In conclusion, collaborative typing initiatives are able to identify the continental spread of high-risk clones across national boundaries and can indicate to healthcare providers the emergence of threats caused by successful and antibiotic-resistant bacteria. The geographic diffusion of antibiotic-susceptible and resistant clones of S. aureus can be made visible with the help of intuitive information tools such as interactive websites. This can improve the coherence of individual laboratory results and contribute to a better understanding of the population dynamic of these important pathogens. A simple integration of typing data with data from other existing surveillance efforts is, however, currently constrained by regulatory hurdles and legitimate concerns about patient data protection. 


Members of the European Staphylococcal Reference Laboratory Working Group
Olivier Denis, Dimitr Nashev, Dominique S. Blanc, Despo Pieridou-Bagatzouni, Vladislav Jakubu, Helena Zemlickova, Henrik Westh, Anders Rhod Larsen, Robert Skov, Frederic Laurent, Franziska Layer, Wolfgang Witte, Iris Spiliopoulou, Saara Salmenlinna, Laura Lindholm, Jaana Vuopio-Varkila, Akos Toth, Erika Ungvari, Grainne Brennan, Anna Shore, Edvins Miklasevics, Arta Balode, Gunnsteinn Haraldsson, Karl G. Kristinsson, Monica Monaco, Annalisa Pantosti, Michael Borg, Xander Huijsdens, Max Heck, Lillian Marstein, Trond Jacobsen, Frode Gran, Nuno Faria, Herminia de Lencastre, Joanna Empel, Aleksandra Kozińska, Waleria Hryniewicz, Irina Codita, Maria Perez-Vazquez, Ana Vindel, Nataša Švent Kučina, Sara Haeggman, Barbro Olsson Liljequist, Bruno Pichon, Angela Kearns and Giles Edwards.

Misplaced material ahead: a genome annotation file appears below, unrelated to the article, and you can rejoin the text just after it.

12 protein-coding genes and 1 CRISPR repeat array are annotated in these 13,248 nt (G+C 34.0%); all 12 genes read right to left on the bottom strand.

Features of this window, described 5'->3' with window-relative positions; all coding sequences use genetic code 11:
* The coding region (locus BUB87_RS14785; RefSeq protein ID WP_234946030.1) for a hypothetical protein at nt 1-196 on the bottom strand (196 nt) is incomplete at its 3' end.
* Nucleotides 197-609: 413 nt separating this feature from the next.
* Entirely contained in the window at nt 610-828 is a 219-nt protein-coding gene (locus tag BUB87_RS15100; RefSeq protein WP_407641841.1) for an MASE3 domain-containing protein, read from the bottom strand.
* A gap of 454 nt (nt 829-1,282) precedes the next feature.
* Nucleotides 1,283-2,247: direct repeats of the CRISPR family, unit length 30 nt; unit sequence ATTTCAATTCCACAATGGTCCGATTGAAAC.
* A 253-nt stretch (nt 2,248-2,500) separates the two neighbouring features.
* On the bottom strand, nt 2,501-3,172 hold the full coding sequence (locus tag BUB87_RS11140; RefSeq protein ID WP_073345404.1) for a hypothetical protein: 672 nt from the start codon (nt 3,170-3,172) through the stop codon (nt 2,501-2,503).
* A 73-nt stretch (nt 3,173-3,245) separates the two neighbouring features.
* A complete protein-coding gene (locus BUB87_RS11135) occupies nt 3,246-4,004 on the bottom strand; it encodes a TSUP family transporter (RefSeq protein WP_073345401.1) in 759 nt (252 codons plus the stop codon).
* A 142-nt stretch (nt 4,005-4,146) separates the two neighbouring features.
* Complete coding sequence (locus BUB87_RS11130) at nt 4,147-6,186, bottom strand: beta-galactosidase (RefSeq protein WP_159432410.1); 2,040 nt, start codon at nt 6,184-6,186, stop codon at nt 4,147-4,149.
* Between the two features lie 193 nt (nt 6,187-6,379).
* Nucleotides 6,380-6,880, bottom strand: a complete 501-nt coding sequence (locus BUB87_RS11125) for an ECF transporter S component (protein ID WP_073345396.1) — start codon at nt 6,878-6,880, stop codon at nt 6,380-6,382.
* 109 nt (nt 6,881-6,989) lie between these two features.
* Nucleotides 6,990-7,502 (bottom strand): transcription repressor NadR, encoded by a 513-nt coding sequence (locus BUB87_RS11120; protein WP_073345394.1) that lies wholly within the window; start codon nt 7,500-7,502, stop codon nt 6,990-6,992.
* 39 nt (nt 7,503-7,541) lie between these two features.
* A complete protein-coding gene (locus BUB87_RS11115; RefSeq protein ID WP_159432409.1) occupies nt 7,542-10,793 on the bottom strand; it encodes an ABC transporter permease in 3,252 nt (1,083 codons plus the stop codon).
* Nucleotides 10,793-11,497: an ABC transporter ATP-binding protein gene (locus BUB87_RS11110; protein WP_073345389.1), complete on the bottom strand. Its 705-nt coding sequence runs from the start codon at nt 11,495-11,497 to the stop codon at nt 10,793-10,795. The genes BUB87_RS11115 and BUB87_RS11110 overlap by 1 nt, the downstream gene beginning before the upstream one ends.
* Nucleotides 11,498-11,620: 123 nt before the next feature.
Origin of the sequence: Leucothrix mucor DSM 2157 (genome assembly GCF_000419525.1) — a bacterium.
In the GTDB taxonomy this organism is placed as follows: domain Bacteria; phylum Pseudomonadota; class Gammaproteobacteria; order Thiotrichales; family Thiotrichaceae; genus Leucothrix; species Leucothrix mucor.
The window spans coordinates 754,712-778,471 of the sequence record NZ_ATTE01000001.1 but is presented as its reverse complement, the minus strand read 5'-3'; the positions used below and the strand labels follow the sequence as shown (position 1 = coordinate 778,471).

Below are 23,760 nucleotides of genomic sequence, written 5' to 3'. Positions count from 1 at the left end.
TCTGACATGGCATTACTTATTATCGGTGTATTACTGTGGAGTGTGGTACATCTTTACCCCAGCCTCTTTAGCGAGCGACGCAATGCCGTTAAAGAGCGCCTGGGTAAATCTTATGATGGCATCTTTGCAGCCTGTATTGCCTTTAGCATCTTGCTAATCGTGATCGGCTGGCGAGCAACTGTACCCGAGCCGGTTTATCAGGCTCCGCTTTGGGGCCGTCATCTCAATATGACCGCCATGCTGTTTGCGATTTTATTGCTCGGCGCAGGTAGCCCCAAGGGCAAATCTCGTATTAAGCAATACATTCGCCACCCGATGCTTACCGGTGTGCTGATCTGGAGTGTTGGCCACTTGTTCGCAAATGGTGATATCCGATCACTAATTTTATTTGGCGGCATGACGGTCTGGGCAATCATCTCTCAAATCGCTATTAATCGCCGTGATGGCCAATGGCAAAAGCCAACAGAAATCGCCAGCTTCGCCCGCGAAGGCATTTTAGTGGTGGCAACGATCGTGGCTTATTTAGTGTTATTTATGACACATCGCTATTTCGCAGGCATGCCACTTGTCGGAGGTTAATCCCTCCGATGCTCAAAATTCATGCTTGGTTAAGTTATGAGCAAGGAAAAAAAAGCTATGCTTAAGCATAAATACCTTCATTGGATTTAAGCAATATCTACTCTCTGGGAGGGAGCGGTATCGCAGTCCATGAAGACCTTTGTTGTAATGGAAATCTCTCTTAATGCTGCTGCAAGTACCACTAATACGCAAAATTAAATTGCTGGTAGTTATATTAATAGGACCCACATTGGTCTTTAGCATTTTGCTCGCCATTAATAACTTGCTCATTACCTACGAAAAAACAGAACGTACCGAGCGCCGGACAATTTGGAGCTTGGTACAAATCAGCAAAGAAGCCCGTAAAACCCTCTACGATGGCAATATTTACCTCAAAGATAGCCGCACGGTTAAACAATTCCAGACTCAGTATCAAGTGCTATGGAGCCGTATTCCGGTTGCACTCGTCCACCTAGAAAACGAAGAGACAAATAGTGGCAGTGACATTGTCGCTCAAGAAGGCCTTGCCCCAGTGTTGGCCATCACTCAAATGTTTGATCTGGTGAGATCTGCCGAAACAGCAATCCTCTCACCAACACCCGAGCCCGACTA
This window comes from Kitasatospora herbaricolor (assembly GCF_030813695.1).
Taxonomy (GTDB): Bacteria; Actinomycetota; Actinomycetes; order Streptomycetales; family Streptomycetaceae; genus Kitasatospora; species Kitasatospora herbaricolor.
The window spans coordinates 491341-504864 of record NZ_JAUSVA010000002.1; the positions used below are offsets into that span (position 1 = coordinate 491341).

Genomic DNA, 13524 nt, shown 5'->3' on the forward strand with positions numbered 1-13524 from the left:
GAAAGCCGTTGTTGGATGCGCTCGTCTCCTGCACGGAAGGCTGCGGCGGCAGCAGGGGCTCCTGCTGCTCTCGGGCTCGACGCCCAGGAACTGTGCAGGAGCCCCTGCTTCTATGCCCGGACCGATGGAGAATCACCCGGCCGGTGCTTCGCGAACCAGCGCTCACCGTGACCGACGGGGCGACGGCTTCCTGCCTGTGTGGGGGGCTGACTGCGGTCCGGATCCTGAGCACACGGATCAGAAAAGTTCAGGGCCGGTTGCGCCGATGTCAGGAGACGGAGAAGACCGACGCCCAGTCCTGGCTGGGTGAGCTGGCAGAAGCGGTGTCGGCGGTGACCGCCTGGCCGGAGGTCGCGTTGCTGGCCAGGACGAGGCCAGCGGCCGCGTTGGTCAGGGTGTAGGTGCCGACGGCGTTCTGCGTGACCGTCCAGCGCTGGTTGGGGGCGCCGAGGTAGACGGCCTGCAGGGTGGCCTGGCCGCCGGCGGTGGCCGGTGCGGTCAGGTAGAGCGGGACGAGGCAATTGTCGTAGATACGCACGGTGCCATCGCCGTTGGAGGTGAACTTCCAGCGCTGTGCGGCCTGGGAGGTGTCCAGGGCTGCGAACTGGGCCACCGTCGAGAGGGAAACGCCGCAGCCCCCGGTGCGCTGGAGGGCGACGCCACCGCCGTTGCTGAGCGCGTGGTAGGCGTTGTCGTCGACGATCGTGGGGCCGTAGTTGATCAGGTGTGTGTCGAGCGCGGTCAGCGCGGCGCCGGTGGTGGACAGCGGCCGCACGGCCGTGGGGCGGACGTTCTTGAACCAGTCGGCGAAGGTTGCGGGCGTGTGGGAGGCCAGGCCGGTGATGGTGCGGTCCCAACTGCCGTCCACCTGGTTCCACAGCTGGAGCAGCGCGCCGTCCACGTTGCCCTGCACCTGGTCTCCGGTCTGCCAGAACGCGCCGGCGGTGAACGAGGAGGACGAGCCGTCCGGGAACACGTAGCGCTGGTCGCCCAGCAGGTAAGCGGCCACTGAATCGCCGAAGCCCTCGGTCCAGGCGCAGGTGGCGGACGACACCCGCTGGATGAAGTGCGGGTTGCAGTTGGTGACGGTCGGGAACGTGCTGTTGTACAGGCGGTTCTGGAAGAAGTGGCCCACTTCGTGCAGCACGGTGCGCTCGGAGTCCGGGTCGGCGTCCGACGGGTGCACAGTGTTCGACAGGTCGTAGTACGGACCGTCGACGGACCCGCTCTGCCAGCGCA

Acknowledgements
The authors would like to like to express their gratitude to all participating laboratories and hospitals throughout the European region for sharing their isolates and demographic data for the study. We would also like to thank Roel Coutinho, Director of the Center for Infection Control at RIVM for his encouragement and supporting the organisational effort of this initiative and Carola Schinkel of RIVM and Tomorrow’s Events for the organisation of the annual training and planning workshops. The support and collaboration with the ESCMID Study Group of Epidemiological Markers (ESGEM) is also gratefully acknowledged.
The study was funded by ECDC through tender and framework contract ECDC 09/033.
 

Conflict of interest
None declared.

Authors’ contributions
ICMJE criteria for authorship read and met: HG AWF. All authors agreed with the manuscript's results and conclusions. HG, AWF and the European Staphylococcal Reference Laboratory Working Group designed the experiments and the study. HG and AT analysed the data. LS, GP, MC, CG, AS and HG collected data and/or did experiments for the study. HG wrote the first draft of the paper. KW and OH contributed to the writing of the paper. DMA developed the public domain Web-based interactive mapping tool.


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Disclaimer: The opinions expressed by authors contributing to Eurosurveillance do not necessarily reflect the opinions of the European Centre for Disease Prevention and Control (ECDC) or the editorial team or the institutions with which the authors are affiliated. Neither ECDC nor any person acting on behalf of ECDC is responsible for the use that might be made of the information in this journal. The information provided on the Eurosurveillance site is designed to support, not replace, the relationship that exists between a patient/site visitor and his/her physician. Our website does not host any form of commercial advertisement. Except where otherwise stated, all manuscripts published after 1 January 2016 will be published under the Creative Commons Attribution (CC BY) licence. You are free to share and adapt the material, but you must give appropriate credit, provide a link to the licence, and indicate if changes were made. You may do so in any reasonable manner, but not in any way that suggests the licensor endorses you or your use.